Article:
Fire Department Prescribes Investigation into Expired Medications
Probe follows other examinations into questionable practices and missteps.
August 7, 2012 11:05 AM
An internal Chicago Fire Department investigation of over 100 emergency vehicles is underway, sparked by the recent discovery of a drug kit containing expired medicines found on a fire engine used for paramedic calls, the Better Government Association has learned.
This probe comes on the heels of several other investigations into questionable practices, including one reported by the BGA and CBS2.
"The Chicago Fire Department is investigating a case involving a Paramedic Equipped Engine and the assigned medical supplies," spokesman Larry Langford wrote in an email to the BGA. "It is the policy of the Department to ensure that all of our medical supplies are held in accordance with prescribed shelf life limits and based on the allegations we are re-examining our system to see if revisions are needed and if so, they will be implemented."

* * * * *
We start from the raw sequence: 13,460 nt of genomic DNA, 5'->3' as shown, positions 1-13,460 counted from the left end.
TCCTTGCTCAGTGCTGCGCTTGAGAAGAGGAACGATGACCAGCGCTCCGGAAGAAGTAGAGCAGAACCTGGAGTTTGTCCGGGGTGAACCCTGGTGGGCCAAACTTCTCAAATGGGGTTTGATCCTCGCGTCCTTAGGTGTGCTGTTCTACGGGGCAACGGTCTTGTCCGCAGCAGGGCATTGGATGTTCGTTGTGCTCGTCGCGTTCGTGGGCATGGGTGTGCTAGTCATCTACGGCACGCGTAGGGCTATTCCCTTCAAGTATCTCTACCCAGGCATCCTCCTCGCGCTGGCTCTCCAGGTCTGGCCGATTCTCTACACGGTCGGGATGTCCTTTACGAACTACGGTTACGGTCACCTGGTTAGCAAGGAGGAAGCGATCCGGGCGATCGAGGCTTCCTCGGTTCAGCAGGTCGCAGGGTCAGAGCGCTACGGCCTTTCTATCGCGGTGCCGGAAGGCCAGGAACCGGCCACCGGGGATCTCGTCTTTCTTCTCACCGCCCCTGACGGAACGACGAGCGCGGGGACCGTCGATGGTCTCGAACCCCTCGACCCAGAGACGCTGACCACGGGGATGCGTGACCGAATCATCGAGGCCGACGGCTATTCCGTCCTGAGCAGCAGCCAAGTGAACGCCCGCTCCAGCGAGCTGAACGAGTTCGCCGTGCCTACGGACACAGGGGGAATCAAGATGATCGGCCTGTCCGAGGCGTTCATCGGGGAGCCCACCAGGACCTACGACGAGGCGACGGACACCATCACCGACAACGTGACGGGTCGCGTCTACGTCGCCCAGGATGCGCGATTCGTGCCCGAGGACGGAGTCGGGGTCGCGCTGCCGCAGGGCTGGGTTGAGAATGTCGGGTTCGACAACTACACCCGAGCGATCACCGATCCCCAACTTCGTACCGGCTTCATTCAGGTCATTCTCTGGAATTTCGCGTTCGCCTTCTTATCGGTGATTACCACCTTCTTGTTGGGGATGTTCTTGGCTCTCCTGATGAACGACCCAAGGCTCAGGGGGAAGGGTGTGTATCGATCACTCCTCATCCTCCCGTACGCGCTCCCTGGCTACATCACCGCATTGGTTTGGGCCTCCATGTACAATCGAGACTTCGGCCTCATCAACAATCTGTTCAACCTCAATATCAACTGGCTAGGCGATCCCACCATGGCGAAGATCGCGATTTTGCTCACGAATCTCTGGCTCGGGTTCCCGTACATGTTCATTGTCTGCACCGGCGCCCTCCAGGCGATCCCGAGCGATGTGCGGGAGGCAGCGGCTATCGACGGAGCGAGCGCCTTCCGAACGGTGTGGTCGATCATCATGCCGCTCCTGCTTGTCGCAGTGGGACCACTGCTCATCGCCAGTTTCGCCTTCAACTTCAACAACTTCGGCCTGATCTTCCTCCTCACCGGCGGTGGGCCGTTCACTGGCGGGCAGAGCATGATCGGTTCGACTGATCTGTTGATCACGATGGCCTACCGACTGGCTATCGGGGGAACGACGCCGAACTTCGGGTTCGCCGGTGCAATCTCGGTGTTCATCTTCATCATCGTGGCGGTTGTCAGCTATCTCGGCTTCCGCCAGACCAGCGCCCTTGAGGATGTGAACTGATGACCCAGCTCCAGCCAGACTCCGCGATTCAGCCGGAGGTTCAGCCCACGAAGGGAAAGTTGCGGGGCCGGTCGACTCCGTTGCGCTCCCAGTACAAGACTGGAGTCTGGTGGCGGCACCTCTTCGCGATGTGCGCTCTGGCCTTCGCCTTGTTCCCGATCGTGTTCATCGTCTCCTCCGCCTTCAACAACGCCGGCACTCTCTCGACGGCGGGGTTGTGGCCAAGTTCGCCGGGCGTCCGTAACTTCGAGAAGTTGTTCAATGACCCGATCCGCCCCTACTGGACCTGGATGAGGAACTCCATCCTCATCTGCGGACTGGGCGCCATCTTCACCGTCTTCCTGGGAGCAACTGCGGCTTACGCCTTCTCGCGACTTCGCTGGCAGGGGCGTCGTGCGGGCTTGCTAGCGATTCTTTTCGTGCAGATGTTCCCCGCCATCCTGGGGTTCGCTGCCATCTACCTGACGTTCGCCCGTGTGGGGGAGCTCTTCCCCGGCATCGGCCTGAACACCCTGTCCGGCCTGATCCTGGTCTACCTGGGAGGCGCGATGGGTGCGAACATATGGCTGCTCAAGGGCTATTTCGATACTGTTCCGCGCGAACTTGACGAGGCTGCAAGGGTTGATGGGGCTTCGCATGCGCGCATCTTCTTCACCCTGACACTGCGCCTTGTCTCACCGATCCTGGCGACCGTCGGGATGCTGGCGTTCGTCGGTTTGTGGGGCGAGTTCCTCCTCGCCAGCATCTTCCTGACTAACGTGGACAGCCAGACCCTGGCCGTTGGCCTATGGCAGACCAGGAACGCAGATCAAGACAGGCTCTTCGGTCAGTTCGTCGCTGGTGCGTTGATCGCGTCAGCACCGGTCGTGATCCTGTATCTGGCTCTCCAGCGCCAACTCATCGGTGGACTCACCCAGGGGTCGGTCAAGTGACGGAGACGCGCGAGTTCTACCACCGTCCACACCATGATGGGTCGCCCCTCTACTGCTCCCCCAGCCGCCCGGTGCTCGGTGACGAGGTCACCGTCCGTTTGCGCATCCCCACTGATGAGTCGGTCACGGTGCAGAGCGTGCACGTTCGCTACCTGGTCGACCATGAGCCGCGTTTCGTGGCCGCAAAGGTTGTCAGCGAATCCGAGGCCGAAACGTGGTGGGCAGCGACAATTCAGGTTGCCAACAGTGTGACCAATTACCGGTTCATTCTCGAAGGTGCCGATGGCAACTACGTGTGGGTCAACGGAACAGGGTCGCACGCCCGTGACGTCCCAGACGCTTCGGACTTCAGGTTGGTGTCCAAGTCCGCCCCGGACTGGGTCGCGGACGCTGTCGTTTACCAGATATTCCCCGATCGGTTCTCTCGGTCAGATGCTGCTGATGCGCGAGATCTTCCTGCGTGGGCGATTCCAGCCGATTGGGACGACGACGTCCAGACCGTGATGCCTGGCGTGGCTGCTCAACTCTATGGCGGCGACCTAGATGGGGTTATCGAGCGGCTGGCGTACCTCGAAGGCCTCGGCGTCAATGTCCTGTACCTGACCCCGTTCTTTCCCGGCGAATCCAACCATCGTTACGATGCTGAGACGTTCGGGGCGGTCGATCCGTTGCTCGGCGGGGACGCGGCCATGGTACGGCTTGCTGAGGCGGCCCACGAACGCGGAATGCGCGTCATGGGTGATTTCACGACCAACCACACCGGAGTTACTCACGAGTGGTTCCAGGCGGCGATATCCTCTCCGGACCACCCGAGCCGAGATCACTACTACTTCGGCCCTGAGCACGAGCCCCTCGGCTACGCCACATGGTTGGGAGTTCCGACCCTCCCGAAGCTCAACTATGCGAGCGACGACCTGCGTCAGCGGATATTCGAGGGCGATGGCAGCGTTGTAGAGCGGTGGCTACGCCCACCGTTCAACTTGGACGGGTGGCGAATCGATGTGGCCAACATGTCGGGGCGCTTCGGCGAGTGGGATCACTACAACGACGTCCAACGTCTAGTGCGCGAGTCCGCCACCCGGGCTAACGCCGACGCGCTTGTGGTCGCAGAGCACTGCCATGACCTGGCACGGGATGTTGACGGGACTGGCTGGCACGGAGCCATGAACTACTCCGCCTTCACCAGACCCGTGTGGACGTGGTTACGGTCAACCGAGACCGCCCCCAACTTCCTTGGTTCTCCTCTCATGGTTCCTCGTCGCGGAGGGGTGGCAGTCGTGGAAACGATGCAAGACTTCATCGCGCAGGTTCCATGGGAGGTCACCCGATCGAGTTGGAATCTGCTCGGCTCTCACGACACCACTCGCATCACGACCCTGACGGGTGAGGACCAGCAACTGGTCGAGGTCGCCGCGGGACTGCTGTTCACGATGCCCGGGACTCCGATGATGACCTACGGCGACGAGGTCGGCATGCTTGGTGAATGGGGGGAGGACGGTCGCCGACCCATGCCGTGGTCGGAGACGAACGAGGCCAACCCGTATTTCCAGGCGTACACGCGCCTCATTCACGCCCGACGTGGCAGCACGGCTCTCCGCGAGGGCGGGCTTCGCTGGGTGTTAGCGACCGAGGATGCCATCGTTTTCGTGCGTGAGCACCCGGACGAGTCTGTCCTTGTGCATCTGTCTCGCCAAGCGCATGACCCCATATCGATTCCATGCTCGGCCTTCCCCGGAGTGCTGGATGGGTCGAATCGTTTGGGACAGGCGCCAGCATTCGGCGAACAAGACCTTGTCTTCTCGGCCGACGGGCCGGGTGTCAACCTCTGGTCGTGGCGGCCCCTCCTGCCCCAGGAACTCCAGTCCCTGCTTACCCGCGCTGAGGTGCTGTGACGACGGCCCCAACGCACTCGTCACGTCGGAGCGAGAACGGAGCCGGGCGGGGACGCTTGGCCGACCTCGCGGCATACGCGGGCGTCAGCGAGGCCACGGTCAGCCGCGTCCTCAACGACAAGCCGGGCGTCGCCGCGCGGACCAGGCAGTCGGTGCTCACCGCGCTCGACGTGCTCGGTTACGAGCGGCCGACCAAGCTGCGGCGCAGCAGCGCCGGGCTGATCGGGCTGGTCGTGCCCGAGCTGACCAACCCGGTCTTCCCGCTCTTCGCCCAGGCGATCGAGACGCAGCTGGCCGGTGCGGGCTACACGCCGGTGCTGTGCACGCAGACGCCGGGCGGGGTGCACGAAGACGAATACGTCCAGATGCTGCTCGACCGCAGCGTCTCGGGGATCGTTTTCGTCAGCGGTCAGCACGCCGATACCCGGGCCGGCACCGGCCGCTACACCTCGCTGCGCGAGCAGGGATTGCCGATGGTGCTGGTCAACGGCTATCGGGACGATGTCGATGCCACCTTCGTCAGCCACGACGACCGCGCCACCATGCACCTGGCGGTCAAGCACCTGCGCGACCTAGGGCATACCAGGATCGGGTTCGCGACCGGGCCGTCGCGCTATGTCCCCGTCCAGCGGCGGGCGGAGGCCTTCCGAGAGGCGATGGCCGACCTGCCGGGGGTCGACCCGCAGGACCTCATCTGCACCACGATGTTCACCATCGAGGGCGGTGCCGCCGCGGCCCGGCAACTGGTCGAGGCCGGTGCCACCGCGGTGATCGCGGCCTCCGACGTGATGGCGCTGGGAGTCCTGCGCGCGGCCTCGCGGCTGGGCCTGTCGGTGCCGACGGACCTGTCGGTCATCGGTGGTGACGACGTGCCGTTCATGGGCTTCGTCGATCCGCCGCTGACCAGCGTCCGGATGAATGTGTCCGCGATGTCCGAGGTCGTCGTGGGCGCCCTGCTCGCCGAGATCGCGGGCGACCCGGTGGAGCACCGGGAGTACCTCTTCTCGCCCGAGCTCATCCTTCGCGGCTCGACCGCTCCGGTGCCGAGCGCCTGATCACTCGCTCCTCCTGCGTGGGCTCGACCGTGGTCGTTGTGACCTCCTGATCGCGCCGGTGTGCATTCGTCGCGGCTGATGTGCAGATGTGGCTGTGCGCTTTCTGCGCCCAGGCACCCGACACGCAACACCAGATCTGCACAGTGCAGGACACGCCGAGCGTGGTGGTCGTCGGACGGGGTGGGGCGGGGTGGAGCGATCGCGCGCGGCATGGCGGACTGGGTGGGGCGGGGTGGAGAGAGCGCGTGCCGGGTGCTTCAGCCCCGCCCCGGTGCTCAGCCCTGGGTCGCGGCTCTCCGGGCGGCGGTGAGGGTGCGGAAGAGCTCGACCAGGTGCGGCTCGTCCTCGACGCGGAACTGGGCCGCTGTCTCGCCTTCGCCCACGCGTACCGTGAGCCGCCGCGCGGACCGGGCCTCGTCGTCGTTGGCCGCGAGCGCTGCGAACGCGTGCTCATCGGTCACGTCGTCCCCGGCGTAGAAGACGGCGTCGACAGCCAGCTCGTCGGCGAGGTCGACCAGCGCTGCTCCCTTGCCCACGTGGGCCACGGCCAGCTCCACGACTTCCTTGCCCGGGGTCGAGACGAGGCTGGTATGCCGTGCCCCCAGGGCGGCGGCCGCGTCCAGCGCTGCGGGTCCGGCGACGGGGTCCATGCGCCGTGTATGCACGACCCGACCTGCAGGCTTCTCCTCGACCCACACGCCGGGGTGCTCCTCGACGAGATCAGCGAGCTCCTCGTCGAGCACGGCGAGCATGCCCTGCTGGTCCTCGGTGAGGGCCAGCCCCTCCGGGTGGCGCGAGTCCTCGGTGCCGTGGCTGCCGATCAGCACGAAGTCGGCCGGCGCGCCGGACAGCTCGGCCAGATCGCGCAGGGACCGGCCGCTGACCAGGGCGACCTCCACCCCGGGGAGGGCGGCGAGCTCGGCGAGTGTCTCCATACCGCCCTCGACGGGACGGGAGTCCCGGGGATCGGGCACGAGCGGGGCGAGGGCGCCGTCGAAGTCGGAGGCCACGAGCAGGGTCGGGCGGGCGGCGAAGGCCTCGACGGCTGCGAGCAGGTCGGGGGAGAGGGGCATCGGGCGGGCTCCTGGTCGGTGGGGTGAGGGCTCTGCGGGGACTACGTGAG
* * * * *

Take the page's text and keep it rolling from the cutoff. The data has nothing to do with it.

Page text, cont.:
The BGA learned that about a month ago numerous expired medications were discovered in a fire engine at station at 110th Street and Homewood Avenue. The drug boxes, which are similar in appearance to a toolbox, carry about 15 kinds of medications used by emergency personnel for lifesaving purposes.
According to Langford the drugs are used for "a wide variety of needs that could occur in an emergency medical situation involving illness or injury."
Lately, the fire department has come under scrutiny for other missteps.
The BGA and CBS2 recently reported that a man was taken to the wrong hospital for a stab wound and WBBM-AM radio reported a fire department paramedic allegedly falsified documents after not picking up a man who died later that day.
Meanwhile, Chicago’s Office of the Inspector General released a report detailing how CFD employees were padding mileage expense reports for extra cash for years.
This story was written and reported by BGA Senior Investigator Patrick Rehkamp. He can be reached at email@example.com or (312) 386-9201.
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